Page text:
Use this URL to cite or link to this record in EThOS: https://ethos.bl.uk/OrderDetails.do?uin=uk.bl.ethos.740847
Title: Mixed discrete-continuous fragmentation equations
Author: Baird, Graham
Awarding Body: University of Oxford
Current Institution: University of Oxford
Date of Award: 2017
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Abstract:
The work contained in this thesis concerns the development, and the mathematical and numerical analysis, of a new class of hybrid discrete-continuous fragmentation model. The framework is introduced as a potential answer to the occurrence of 'shattering' mass loss, commonly observed in purely continuous fragmentation models. Initially, the study begins by introducing the model, which takes the form of an integro-differential equation, coupled with a system of ordinary differential equations. Once the model has been established, it is subjected to a rigorous mathematical analysis, using the theory and methods of operator semigroups and their generators. Most notably, by applying the theory relating to the Kato-Voigt perturbation theorem, honest substochastic semigroups and operator matrices, the existence of a unique, differentiable solution to the model is established. This solution is also shown to preserve non-negativity and conserve mass. Having determined the existence of a solution, the work continues with the development of a numerical scheme for the approximate solution of the modelling equations. Considering a truncated version of the equations, rewritten in an alternative conservative form, the scheme is built around a finite volume discretisation. Using a standard weak compactness argument, the approximations generated by the numerical scheme are shown to converge (weakly) to a weak solution of the truncated equations. By relating this weak solution to the strong solutions provided by the earlier semigroup analysis, the weak solution is found to be unique and as a consequence, differentiable, non-negative and mass-conserving. The theoretical study is completed with an examination of the effect of varying the truncation point. In particular, establishing that as the length of the truncated interval is increased, in the limit, the original solution to the full model is obtained. Finally, the thesis is completed with a numerical investigation, seeking to experimentally confirm the assertions of the earlier theoretical work and assess the performance of the numerical scheme for a suite of test models.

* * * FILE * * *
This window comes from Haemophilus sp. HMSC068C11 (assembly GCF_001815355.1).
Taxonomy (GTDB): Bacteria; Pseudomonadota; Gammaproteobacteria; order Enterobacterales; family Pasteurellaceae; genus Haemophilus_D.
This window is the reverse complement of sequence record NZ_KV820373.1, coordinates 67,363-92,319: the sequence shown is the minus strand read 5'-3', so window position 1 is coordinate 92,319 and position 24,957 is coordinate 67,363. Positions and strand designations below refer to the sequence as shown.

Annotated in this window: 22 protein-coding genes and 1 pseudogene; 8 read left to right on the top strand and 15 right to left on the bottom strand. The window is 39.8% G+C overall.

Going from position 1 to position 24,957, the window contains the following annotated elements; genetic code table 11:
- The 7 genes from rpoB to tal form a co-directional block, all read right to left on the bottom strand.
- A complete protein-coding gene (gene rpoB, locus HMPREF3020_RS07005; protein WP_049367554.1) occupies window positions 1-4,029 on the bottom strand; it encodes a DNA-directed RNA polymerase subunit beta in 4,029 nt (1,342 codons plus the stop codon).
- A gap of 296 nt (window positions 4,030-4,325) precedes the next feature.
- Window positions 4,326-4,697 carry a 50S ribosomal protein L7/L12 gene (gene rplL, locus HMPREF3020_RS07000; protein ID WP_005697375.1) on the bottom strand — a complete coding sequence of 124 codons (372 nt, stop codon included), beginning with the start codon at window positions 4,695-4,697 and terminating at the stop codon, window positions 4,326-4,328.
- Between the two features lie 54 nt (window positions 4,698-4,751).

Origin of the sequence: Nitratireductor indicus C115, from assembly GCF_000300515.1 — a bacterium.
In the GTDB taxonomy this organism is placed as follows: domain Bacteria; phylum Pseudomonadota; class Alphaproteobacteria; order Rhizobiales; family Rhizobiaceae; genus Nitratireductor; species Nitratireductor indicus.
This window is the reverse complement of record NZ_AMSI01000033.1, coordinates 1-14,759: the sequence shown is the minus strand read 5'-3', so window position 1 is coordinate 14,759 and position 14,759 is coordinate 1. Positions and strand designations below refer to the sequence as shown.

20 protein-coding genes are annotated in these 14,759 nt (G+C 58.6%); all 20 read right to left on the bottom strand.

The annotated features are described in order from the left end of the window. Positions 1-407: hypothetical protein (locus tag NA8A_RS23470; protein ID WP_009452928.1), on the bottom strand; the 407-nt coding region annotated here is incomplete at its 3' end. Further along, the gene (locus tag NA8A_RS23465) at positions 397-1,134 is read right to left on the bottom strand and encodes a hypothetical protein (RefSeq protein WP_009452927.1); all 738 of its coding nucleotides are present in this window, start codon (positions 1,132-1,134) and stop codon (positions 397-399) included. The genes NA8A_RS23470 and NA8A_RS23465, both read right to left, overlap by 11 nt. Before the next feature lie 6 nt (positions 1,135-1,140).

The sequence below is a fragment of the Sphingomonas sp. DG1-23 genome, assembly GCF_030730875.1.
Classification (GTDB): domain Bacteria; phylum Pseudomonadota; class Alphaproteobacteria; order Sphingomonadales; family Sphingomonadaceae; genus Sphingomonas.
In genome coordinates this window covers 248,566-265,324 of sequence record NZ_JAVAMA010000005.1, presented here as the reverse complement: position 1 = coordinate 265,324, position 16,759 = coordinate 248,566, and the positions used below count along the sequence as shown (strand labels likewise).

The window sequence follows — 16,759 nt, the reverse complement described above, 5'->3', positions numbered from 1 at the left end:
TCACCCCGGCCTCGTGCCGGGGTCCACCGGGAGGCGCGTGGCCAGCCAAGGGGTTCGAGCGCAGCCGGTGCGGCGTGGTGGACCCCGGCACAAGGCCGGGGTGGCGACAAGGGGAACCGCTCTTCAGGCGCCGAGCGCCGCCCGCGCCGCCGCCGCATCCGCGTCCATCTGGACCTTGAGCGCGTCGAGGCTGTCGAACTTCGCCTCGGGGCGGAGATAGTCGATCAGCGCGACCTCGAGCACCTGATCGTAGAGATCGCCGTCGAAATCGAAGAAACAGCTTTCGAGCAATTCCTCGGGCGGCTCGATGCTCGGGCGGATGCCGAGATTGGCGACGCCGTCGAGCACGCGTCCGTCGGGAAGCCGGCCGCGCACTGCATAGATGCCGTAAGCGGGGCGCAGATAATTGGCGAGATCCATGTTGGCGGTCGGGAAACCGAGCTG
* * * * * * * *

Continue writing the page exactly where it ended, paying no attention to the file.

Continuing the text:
Supervisor: Suli, Endre Sponsor: Engineering and Physical Sciences Research Council
Qualification Name: Thesis (Ph.D.) Qualification Level: Doctoral
EThOS ID: uk.bl.ethos.740847  DOI: Not available
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